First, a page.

Later, Matthew Scott flips through Chloe’s personal journal and finds several pages full of alien writing (… presumably after some very stimulating pages about himself). While Chloe’s physical appearance has yet to change, the danger is abundantly clear: her body is being ripped from her control, and soon the alien DNA could control her cognitive function as well.
Finally, to probe the scope of her conversion, Dr. Rush brings Chloe to a hallway overflowing with the equations of a complex mathematical theorem. Without hesitation she picks up a piece of chalk and cracks an equation Rush himself had been unable to solve … though she does not understanding what she just wrote.
“Pathogen” notably starts Chloe’s biggest evolution (literal and figurative) in the series, and in so doing it sets up some very tough decisions that the crew’s leaders will have to make in the future. Will they be able to fix her … or will she become a threat they have to subdue? And how long can they wait before she becomes a danger to the ship?
While Chloe remains steadfast throughout the episode, as she approaches her darkest hours we can see the fear creeping in — a different sort of pathogen.
And right before the credits roll, we’re left with a rich and ominous visual representation of that very fear in Chloe’s catatonic glaze. Whether she is possessed by alien DNA or just plain scared, we’ll never know. But the emotional resonance is not lost on the viewer.
#2 – “Deliverance”
After a blowout battle between Destiny and the drones in “Resurgence,” Destiny is left on the brink of destruction. But when Chloe senses danger, her Nakai programming appears to kick in. She breaks loose from her holding cell on board the ship and attempts to access one of Destiny‘s consoles.
Lt. Scott finds Chloe in the ship’s “apple core,” but he’s too late. A signal has been transmitted to the Nakai, and they’re on their way to the battlefield.
Chloe’s Hail Mary both simplifies and complicates Destiny‘s immediate crisis. In one sense, she saves Destiny from certain destruction — but that’s only in servitude of the Nakai’s interest. The Nakai want Destiny for themselves, and they’ve been relentless in their pursuit of the ancient vessel.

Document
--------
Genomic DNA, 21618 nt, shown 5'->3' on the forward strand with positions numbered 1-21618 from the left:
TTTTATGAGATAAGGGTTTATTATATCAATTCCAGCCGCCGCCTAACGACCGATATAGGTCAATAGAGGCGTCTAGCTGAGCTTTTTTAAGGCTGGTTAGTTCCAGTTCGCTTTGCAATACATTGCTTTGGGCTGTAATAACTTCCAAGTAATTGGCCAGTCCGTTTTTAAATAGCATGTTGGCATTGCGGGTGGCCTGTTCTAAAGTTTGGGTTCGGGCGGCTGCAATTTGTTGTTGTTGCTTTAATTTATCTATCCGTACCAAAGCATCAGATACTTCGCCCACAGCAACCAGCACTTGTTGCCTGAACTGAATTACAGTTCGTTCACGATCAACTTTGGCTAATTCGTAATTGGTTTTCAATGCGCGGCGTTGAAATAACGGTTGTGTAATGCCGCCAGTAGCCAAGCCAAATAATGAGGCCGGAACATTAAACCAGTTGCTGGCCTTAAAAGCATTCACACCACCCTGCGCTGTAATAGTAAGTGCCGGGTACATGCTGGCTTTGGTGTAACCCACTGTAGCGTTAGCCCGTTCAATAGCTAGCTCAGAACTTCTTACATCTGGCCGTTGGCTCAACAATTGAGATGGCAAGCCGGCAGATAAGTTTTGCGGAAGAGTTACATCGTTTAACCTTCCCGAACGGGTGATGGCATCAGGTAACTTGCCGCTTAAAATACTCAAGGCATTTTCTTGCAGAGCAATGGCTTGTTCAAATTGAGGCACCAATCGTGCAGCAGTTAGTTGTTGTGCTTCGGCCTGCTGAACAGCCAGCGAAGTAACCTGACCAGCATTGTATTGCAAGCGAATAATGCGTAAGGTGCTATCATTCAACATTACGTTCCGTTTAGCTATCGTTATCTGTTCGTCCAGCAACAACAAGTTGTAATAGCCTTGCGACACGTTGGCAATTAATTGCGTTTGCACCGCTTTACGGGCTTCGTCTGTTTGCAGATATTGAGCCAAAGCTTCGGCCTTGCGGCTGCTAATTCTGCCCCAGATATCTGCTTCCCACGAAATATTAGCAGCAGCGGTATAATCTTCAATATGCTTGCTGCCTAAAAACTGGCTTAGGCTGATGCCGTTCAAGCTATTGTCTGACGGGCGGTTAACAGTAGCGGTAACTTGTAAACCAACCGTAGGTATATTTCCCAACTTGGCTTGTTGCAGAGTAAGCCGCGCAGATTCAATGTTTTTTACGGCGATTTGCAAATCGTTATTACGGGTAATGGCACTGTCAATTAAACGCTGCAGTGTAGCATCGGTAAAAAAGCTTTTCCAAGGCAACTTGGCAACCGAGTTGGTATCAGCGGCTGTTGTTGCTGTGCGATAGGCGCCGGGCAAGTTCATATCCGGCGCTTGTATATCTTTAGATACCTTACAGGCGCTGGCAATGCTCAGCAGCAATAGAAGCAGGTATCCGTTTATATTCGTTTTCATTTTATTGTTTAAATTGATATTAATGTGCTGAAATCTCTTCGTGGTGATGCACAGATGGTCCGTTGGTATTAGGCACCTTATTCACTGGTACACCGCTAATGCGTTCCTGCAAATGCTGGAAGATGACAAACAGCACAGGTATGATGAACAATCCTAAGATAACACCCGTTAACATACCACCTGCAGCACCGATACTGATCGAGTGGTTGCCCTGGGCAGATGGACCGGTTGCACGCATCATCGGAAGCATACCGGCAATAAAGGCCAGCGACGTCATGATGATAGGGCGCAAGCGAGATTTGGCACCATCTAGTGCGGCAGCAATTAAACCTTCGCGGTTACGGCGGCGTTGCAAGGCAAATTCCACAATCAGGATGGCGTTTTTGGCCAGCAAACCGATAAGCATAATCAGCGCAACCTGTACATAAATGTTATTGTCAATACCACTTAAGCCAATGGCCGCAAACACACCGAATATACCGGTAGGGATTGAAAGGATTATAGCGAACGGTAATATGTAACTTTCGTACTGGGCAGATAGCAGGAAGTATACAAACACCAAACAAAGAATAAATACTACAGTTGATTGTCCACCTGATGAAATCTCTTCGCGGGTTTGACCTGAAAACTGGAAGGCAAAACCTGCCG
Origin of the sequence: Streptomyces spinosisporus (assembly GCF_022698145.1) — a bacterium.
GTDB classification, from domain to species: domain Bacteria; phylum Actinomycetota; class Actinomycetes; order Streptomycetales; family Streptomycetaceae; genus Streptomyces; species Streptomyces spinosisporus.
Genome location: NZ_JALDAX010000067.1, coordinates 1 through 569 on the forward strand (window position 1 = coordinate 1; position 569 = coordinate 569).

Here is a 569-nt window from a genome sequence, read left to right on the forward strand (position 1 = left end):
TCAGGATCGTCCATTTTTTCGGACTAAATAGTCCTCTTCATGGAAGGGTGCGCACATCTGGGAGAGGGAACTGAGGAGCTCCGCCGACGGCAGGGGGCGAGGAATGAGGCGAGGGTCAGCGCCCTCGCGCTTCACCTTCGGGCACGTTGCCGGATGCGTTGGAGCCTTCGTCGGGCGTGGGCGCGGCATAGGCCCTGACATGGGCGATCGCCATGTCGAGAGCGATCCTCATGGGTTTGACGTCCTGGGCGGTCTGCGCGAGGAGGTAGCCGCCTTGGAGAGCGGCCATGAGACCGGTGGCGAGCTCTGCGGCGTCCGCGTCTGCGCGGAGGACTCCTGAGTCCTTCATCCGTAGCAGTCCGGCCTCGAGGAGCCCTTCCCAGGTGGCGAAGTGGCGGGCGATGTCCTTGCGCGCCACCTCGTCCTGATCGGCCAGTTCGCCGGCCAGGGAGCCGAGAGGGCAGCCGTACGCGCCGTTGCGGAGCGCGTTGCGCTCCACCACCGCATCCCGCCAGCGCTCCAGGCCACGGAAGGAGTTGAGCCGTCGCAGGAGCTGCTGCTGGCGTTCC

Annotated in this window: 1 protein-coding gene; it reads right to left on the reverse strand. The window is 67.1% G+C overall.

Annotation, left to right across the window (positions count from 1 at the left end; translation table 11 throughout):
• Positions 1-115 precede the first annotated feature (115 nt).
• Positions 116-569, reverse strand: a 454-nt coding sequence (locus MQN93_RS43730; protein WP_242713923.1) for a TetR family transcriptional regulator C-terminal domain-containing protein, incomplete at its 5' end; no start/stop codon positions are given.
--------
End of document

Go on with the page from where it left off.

When Nakai arrive they deliver an ultimatum to Destiny: they want Chloe. It’s time to reclaim their experiment. Deliberations are short, and Matt volunteers to fly Chloe over to the enemy ship — with no guarantee that she’ll survive, or be returned when they are done with her. At this point they have to trust the aliens, or they risk permanently losing Chloe to the pathogen.
Thankfully the aliens reverse the virus, and Chloe is returned to the shuttle and permitted to fly back to Destiny.
Later, we find out that some of her cognitive changes seem to be permanent. She’s no longer converting into something else (a la District 9), but once again her life has been forever changed. And the scope of these long-term consequences will only be revealed as the show progresses.
#1 – “Alliances”
While Chloe has become Destiny‘s resident mathematical genius thanks to her cognitive upgrade, “Alliances” represents a different side of her character development — and part of the reason why Chloe’s character is so worth appreciating.
She only appears in a few brief scenes of this often overlooked episode — but quality trumps quantity. Chloe’s greatest moments didn’t come from her alien evolution. Rather they are those quiet, human moments where she embraced her autonomy, bravery, and true potential.
When United States Senator Michaels (and long-time friend of the Armstrong family) visits Destiny to examine the cosmic microwave background radiation, Chloe is excited to see a face from her old life in politics. This is someone who understands her origins and her ambition, and is a positive presence.
Yet, as the episode progresses, a powerful character arc begins to develop through their intermittent interactions. The Senator confesses: “I’m so sorry, Chloe. We should have gotten you home long ago. … Your father had such plans; now you’re stuck here. … It just seems like such a waste.”
At first it’s like a shot to the heart — for us, and for Chloe. Michaels sees Chloe as the “damsel in distress,” the girl who is “too good” to be stuck on such a horrible and ugly ship. Her potential is rotting and might never be reclaimed (and however well-intentioned that statement may be, it feels condescending).
But by the end of the episode, Chloe is ready to set the record straight. “You’re wrong about Destiny,” she says directly to the Senator.
“You know, the other Rush said that in his timeline I was one of the people who volunteered to stay. … My father died so that we could all go on, and I have to believe that it was for a reason. I feel like I’m part of something here — something important.”
Tragically, Senator Michaels is killed when she volunteers to dismantle the Lucian Alliance dirty bomb at Homeworld Command (echoing Senator Armstrong’s tragic death).
For Chloe, “Alliances” is about her newfound commitment to Destiny. Now this ship is her legacy. It is her father’s legacy. This is all of the Icarus evacuees’ legacy. Most of her time on Destiny has been spent trying to escape from this … but now she is one of its most ardent supporters. This wasn’t the career she wanted, but fate has intervened.
A few episodes after “Alliances,” Stargate Universe came to a close. But despite the show’s premature end, Chloe Armstrong stood out as one of the most fascinating, multi-dimensional, and inspired characters of SGU‘s run, someone I hope (by some miracle) to see more of down the line.
What do you think of Chloe Armstrong’s character journey on Stargate Universe? What were your favorite Chloe episodes, and do you agree with our five picks? Post your thoughts below, or tag us on Twitter, Facebook, or Instagram,.